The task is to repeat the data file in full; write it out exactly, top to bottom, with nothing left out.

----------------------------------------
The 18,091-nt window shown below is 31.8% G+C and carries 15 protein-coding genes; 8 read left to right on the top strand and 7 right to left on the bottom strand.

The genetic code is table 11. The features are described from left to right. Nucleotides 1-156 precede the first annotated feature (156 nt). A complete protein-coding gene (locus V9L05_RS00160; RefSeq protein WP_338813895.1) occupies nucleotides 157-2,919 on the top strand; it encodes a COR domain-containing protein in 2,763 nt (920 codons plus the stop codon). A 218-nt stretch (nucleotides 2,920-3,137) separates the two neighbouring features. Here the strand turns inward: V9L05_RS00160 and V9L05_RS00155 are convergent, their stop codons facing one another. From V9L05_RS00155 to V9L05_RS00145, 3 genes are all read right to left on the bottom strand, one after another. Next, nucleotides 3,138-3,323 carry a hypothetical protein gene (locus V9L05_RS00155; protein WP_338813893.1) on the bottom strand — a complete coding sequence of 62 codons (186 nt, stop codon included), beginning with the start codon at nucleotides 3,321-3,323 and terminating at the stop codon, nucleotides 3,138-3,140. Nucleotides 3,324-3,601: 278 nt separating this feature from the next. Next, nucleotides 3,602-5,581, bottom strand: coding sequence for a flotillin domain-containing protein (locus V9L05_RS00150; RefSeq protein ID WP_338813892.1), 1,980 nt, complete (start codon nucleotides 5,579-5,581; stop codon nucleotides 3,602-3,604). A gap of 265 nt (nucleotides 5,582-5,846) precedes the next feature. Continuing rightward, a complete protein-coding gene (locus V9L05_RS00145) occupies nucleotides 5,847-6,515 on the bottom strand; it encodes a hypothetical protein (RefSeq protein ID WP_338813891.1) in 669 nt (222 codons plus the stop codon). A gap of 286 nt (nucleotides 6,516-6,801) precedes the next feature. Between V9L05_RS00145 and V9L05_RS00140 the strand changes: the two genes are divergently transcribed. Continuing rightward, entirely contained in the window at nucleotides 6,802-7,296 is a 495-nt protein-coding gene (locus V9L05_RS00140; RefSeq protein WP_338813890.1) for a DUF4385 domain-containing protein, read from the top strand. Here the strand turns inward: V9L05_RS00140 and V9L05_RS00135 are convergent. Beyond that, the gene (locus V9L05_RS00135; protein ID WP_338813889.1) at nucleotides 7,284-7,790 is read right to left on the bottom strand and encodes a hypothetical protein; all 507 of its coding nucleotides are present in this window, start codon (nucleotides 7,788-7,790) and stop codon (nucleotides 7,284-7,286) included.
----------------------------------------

The 18,091-nt window shown below is 31.8% G+C and carries 15 protein-coding genes; 8 read left to right on the top strand and 7 right to left on the bottom strand.

The genetic code is table 11. The features are described from left to right. Nucleotides 1-156 precede the first annotated feature (156 nt). A complete protein-coding gene (locus V9L05_RS00160; RefSeq protein WP_338813895.1) occupies nucleotides 157-2,919 on the top strand; it encodes a COR domain-containing protein in 2,763 nt (920 codons plus the stop codon). A 218-nt stretch (nucleotides 2,920-3,137) separates the two neighbouring features. Here the strand turns inward: V9L05_RS00160 and V9L05_RS00155 are convergent, their stop codons facing one another. From V9L05_RS00155 to V9L05_RS00145, 3 genes are all read right to left on the bottom strand, one after another. Next, nucleotides 3,138-3,323 carry a hypothetical protein gene (locus V9L05_RS00155; protein WP_338813893.1) on the bottom strand — a complete coding sequence of 62 codons (186 nt, stop codon included), beginning with the start codon at nucleotides 3,321-3,323 and terminating at the stop codon, nucleotides 3,138-3,140. Nucleotides 3,324-3,601: 278 nt separating this feature from the next. Next, nucleotides 3,602-5,581, bottom strand: coding sequence for a flotillin domain-containing protein (locus V9L05_RS00150; RefSeq protein ID WP_338813892.1), 1,980 nt, complete (start codon nucleotides 5,579-5,581; stop codon nucleotides 3,602-3,604). A gap of 265 nt (nucleotides 5,582-5,846) precedes the next feature. Continuing rightward, a complete protein-coding gene (locus V9L05_RS00145) occupies nucleotides 5,847-6,515 on the bottom strand; it encodes a hypothetical protein (RefSeq protein ID WP_338813891.1) in 669 nt (222 codons plus the stop codon). A gap of 286 nt (nucleotides 6,516-6,801) precedes the next feature. Between V9L05_RS00145 and V9L05_RS00140 the strand changes: the two genes are divergently transcribed. Continuing rightward, entirely contained in the window at nucleotides 6,802-7,296 is a 495-nt protein-coding gene (locus V9L05_RS00140; RefSeq protein WP_338813890.1) for a DUF4385 domain-containing protein, read from the top strand. Here the strand turns inward: V9L05_RS00140 and V9L05_RS00135 are convergent. Beyond that, the gene (locus V9L05_RS00135; protein ID WP_338813889.1) at nucleotides 7,284-7,790 is read right to left on the bottom strand and encodes a hypothetical protein; all 507 of its coding nucleotides are present in this window, start codon (nucleotides 7,788-7,790) and stop codon (nucleotides 7,284-7,286) included.